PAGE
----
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Germany: Electrometallurgy workers get 8.5% pay rise

The pilot agreement, concluded in Baden-Württemberg (south) and which should be valid in the other German regions, provides that this increase will take place in two stages in 2023 then in 2024, indicated the powerful union IG Metall in a press release, after several weeks of heated negotiations and numerous walkouts across the country.

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Germany: Electrometallurgy workers get 8.5% pay rise

The pilot agreement, concluded in Baden-Württemberg (south) and which should be valid in the other German regions, provides that this increase will take place in two stages in 2023 then in 2024, indicated the powerful union IG Metall in a press release, after several weeks of heated negotiations and numerous walkouts across the country.

"Employees will soon have significantly more money in their pockets - and this in a sustainable way", welcomed Jörg Hofmann, president of IG Metall quoted in the press release. An "inflation bonus" of 3,000 euros was also obtained.

The union initially demanded an 8% salary increase over twelve months, its strongest demand since 2008, for this strategic sector of Europe's leading economy.

It includes thousands of automotive, electronics and machine tool companies, and negotiations in electrometallurgy are therefore particularly scrutinized.

The employees had increased the pressure in Germany: first by demonstrations for several weeks, then since October 29 by "warning strikes", coordinated walkouts of limited duration which often accompany wage negotiations in this country.

If employers and unions had not reached an agreement, harder strikes of 24 hours threatened the country.

"We will not hesitate to strike, the order books are full, there is no reason not to win the case," union representatives had warned at the start of negotiations in September.

The employers' representatives, who initially considered the level of salary increase unrealistic, considered that the risk was too great: "A social conflict would have caused even greater damage", estimated the employers' organization Gesamtmetall in a press release.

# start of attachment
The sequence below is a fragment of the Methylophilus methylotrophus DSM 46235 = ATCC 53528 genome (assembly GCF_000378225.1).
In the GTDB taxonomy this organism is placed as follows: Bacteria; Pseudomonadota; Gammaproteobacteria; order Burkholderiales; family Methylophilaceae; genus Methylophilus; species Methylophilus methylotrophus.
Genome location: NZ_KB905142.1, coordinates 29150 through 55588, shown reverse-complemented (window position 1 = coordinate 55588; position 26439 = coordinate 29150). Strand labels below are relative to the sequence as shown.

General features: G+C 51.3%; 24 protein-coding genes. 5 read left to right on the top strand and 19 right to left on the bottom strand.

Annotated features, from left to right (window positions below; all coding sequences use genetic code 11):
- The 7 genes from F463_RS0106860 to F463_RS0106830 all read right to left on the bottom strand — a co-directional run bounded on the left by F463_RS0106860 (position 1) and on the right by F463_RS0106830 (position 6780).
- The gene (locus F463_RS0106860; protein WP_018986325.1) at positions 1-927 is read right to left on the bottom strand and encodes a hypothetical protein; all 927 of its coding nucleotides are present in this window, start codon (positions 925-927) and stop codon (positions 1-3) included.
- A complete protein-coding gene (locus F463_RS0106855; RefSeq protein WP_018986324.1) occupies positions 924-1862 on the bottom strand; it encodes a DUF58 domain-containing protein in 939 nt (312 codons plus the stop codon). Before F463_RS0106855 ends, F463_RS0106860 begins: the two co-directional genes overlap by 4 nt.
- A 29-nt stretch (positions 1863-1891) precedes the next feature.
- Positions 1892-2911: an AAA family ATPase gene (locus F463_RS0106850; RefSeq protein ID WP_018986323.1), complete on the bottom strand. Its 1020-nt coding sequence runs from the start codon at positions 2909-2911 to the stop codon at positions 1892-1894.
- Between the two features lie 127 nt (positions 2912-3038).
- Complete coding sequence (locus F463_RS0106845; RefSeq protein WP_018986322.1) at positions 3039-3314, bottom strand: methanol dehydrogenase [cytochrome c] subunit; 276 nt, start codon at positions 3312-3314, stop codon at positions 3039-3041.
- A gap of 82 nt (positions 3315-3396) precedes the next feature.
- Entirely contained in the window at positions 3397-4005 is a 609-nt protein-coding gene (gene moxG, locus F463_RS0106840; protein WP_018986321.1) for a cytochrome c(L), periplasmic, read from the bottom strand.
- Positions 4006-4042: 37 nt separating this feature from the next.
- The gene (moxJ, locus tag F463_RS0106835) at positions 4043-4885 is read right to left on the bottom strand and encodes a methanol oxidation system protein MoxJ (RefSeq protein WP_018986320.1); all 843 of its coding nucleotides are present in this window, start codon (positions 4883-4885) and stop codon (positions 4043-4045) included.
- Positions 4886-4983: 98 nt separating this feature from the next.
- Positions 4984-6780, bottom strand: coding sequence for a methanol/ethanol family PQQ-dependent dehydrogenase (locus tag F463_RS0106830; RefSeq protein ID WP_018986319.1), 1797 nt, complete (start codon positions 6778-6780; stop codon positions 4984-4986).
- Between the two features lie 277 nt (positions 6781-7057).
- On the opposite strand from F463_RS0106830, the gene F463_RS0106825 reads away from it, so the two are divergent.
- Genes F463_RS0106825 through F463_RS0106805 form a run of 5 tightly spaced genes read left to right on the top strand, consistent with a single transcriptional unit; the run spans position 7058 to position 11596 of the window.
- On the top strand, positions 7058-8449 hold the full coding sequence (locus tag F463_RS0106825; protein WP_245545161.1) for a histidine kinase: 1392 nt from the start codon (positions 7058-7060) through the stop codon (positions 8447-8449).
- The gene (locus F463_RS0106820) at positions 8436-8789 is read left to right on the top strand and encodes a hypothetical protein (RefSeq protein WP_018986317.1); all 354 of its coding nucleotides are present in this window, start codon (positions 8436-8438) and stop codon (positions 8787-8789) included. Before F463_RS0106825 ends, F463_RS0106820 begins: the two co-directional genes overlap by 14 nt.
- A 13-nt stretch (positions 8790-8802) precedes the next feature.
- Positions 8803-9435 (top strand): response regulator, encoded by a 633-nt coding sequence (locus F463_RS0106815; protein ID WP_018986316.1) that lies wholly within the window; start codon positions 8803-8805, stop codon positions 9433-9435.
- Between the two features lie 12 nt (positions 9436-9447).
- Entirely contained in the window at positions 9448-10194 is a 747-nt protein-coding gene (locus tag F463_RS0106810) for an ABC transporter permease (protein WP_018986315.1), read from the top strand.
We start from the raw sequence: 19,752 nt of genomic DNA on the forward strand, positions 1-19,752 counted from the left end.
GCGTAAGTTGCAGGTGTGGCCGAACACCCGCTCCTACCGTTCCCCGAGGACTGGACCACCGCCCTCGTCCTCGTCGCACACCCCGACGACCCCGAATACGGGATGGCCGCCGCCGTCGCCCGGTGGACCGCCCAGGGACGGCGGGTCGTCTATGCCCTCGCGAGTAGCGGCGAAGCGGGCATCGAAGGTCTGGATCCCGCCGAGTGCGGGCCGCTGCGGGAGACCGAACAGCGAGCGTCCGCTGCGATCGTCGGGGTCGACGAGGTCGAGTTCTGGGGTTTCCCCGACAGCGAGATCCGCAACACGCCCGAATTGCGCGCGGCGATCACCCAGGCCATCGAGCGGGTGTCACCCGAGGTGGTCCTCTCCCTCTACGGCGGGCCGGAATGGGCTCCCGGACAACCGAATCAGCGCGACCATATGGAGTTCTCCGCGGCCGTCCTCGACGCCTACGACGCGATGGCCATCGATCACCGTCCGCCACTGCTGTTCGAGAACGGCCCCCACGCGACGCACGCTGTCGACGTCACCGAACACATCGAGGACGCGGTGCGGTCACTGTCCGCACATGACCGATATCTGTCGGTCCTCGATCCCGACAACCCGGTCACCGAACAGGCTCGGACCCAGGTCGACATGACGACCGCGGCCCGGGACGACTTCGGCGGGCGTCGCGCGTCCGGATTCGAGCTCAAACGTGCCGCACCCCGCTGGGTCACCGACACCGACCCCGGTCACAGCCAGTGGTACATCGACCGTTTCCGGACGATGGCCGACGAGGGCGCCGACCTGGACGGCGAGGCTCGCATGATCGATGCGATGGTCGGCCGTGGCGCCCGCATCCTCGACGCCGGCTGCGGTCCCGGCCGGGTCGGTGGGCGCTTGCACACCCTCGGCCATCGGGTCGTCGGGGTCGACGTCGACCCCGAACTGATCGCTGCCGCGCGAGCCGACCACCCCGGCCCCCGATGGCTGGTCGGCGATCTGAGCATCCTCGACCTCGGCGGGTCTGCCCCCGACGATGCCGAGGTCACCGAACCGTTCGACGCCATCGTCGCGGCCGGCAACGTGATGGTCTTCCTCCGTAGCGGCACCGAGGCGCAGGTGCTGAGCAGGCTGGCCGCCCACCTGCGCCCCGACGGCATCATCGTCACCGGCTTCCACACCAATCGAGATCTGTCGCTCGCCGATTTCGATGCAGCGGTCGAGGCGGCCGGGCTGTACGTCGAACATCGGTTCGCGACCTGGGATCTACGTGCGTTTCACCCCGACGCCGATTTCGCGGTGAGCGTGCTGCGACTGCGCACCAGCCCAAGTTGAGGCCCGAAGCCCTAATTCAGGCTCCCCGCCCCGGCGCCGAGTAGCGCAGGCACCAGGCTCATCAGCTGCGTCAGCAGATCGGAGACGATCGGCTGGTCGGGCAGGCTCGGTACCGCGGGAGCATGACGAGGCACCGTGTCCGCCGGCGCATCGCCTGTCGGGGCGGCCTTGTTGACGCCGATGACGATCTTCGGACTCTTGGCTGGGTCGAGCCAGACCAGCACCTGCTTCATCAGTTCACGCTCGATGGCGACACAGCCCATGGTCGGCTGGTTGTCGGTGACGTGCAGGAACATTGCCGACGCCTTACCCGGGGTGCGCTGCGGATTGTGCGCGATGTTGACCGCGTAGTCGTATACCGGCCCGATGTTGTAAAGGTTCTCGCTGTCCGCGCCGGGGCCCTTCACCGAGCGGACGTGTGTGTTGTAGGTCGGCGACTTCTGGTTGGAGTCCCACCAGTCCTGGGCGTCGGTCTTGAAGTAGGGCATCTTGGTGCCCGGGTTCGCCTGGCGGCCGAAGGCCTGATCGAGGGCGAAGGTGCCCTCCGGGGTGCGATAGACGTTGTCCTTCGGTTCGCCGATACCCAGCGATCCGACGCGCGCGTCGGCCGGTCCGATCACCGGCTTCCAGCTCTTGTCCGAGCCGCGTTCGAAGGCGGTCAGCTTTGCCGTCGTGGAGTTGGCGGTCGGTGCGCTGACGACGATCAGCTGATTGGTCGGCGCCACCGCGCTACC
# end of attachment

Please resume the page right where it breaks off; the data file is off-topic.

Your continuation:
“It is ultimately a costly deal but we can now focus on our work and do our part to overcome the announced recession as quickly as possible,” adds the organization.

Its president Stefan Wolf had warned of the burden represented by union demands at a time when many industries are already bent under the cost of energy. "Some are struggling to survive," he warned.

The agreement provides for a salary increase of 5.2% in June 2023, followed by a rise of 3.3% on May 1, 2024.

This agreement could send a signal to other branches that are negotiating or will start negotiating on salaries, such as the civil service sector. For some 2.5 million employees in this sector, the Verdi union is asking for a 10.5% increase.

In Germany, salary increases are negotiated branch by branch between trade unions and employers.

This standoff took place when inflation exceeded 10% in October in Europe's largest economy - unheard of since the beginning of the 1950s - due to the high cost of energy caused by the Russian war in Ukraine.

After a surprise increase in Gross Domestic Product (GDP) growth of 0.3% in the third quarter, Germany expects the next difficult months: Berlin expects a drop in GDP of 0.4% and inflation by 7% in 2023, according to the latest government forecasts.

As in other European countries, the decline in purchasing power in Germany generates discontent and social tensions which result in demonstrations against the high cost of living.

The government of Olaf Scholz has released a colossal envelope of more than 200 billion euros to relieve households and businesses, including several components including aid payments targeting the most vulnerable and the implementation at the beginning of next year subsidies capping energy prices until spring 2024.

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